Big Drop in California Rice Acres
On Monday, the USDA published the year's first data on which crops farmers have planted this year, which allows us to assess the effects of the ongoing drought on California crop acres.
The data contain two pieces of information that indicate how the drought is affecting land use. First, farmers report prevented-planting acres, which is land they had intended to plant a crop but were prevented from doing so by a natural disaster, such as inadequate irrigation water. Second, farmers report fallowed or idle acres, which is cropland not planted to a crop.
The reported number of unplanted crop acres in California is 532,000, which is an increase of 112,000 acres from 2021. Total unplanted acreage is about 7% of the state's cropland, but it remains lower in 2022 than it was at the height of the previous drought in 2014-15. Most of these acres came from prevented planting of cotton and rice.
These data are provisional. They will be updated each month until the final numbers are released in January. The final numbers have exceeded the provisional every year since 2012. In the previous drought in 2014-15, the provisional estimates were revised upwards by about 200,000 acres. A similar revision this year would put 2022 fallow, idle, and prevented-planting acres above 2014-15.
Prevented planting reduced rice acres by 55% in 2022, which is much larger than observed in any other crop in recent years. There were almost no 2022 prevented-planting acres in California crops other than cotton or rice.
This is a big reduction in US rice production. California is the second largest rice-producing state behind Arkansas, producing about $900 million in production value per year. Most California rice is medium-grain Japonica for use in Asian and Mediterranean dishes such as sushi, paella, and risotto. Other US states produce mostly long-grain rice. In a typical year, about half of California's rice production is exported.
Almost all California rice is grown in the northern Central Valley. Farmers planned to plant more than 100,000 acres in each of Butte, Sutter, and Colusa counties this year. Small quantities of rice are grown as far south as Fresno county.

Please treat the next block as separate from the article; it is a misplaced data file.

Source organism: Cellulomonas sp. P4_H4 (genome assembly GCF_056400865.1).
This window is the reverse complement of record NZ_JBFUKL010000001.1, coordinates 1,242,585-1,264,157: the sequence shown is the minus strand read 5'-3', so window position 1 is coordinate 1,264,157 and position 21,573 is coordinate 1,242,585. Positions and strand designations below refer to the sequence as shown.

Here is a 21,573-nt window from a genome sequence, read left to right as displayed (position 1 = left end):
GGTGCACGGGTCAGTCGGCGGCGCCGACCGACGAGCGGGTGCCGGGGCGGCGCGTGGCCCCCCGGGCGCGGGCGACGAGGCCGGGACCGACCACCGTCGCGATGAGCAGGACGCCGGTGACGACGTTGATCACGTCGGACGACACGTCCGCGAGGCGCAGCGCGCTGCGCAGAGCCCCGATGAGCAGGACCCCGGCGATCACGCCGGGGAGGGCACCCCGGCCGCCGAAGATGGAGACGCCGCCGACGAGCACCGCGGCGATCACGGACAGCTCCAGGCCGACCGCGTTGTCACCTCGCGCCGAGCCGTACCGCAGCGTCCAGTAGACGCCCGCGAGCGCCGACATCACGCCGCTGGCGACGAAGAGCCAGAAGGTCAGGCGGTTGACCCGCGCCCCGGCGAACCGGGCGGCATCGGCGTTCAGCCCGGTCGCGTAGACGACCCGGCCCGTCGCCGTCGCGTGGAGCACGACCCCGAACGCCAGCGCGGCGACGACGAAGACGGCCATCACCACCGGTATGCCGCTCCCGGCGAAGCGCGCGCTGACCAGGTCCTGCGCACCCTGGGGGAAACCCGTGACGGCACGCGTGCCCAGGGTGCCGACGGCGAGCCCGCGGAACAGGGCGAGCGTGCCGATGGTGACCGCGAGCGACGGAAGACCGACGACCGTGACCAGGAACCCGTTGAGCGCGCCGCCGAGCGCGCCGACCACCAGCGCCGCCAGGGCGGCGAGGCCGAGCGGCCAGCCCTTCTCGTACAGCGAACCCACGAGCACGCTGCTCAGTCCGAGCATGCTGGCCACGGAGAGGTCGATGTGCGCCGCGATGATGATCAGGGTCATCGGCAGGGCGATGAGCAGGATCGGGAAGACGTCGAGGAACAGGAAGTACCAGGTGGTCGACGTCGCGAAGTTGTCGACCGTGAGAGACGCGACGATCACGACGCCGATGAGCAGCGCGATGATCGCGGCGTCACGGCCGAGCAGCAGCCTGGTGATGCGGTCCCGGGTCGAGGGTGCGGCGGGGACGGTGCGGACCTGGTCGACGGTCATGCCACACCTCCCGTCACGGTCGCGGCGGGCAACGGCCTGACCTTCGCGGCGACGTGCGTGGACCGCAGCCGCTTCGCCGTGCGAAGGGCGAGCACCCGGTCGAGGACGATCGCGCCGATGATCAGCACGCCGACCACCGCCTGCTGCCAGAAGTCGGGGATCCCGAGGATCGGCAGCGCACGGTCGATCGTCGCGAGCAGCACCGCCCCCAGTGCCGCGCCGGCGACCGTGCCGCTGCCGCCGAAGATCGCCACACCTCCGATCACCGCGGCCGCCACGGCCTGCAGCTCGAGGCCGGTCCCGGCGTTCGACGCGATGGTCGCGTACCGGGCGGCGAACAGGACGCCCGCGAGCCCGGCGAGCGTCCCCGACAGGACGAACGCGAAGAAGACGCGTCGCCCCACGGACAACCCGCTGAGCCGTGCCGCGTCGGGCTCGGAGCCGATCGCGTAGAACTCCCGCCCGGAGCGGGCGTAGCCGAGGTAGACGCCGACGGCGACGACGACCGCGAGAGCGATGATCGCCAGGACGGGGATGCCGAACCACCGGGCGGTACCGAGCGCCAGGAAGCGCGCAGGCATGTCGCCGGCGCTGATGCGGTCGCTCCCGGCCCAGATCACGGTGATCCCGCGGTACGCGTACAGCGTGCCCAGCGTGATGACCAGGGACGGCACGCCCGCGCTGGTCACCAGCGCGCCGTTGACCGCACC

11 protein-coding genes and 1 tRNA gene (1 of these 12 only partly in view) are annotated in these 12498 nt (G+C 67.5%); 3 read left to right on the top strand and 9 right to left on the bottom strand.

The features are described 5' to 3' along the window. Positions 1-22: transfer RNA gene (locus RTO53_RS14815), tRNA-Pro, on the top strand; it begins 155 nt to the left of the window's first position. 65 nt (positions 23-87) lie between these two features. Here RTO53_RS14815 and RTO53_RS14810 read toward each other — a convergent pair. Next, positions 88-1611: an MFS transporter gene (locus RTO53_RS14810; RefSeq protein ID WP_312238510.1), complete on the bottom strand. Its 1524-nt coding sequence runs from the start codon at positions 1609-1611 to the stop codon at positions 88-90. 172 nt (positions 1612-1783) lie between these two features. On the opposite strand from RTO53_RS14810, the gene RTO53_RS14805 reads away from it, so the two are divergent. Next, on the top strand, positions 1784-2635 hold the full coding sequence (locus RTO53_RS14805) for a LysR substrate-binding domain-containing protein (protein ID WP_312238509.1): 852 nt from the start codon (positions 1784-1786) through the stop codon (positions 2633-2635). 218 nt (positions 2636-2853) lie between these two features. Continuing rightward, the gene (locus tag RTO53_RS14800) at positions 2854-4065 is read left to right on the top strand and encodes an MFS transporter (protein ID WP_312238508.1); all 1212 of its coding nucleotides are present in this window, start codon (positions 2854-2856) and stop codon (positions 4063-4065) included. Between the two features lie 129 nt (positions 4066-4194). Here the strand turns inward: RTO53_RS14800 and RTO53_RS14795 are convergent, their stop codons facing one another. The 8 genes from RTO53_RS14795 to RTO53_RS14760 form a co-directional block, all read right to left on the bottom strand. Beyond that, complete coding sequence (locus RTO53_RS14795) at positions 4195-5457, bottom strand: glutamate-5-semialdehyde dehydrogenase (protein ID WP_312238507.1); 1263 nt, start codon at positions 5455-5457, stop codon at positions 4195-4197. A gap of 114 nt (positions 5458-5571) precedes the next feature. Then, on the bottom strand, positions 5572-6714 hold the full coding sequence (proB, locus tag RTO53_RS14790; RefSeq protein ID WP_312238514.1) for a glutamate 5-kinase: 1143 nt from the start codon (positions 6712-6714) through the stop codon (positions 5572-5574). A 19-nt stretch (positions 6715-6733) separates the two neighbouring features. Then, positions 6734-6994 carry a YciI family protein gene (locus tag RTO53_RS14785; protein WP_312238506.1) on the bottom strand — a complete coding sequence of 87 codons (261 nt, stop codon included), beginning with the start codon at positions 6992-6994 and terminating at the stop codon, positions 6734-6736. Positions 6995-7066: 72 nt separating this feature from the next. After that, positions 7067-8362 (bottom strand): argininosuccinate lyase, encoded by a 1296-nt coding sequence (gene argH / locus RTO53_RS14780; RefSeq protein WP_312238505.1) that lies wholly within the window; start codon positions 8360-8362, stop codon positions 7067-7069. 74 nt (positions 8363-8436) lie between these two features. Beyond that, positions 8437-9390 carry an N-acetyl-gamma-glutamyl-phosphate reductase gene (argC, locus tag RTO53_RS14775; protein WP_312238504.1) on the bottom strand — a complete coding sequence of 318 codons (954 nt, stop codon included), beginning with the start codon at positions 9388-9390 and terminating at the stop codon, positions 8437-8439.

The drought reduced rice acres more in the western counties than those further east. Colusa County lost 84% of its acreage and Glenn lost 75%, whereas Butte lost just 17%. Butte County has greater groundwater resources, so it was less affected by reduced allocations from the Central Valley Water Project. These acreage reductions imply a market revenue loss of about $500 million, much of which will be covered by crop insurance.
These data come from the Farm Service Agency (FSA), the part of USDA that administers farm programs. FSA requires all farmers who participate in crop insurance, farm credit, or disaster programs to report all cropland use on their farm. Thus, they represent only a subset of acres. Last year, I compared the acreage numbers from FSA to two other sources for several crops using data from our California Crops data app.
All three acreage numbers are quite close for rice, which implies that the FSA's prevented-plant data are a good estimate of how many rice acres the state lost this year. The FSA acreage numbers are less comprehensive for many other crops, especially perennials such as almonds, grapes, and pistachios, so they reveal little about the 2022 responses of farmers to the drought. It is possible there were acres outside of the FSA umbrella that were taken out of production.
In addition to prevented planting, FSA records both fallow and idle land. Fallow land is an intentional part of a rotation, e.g., a farmer may plant tomatoes, cotton, and fallow in a three-year cycle, with the fallow year intended to let the field "recover its fertility and conserve moisture for crop production in the next growing season". Idle cropland on the other hand, is just land not planted.
Fallow and idle acres have declined in recent years, perhaps partly due to acres the were formerly in row crops being planted to tree nuts. You can't temporarily fallow or idle an almond orchard.
The growth of almonds and pistachios, along with the increasing scarcity of water, has been pushing crops like alfalfa, cotton, and wheat out of the state. Rice acres have been more resilient, dropping in the 2014-15 drought, but reverting back to previous levels by 2020.
Rice acreage will likely rebound again once this drought ends, but this year's massive reduction feels like a harbinger of tough times ahead for California rice.
The head picture in this article was created by AI. I typed "a dry California rice field on a hot day with an empty irrigation canal running through it and a sad farmer nearby" into DALL-E and that is one of the four pictures it generated.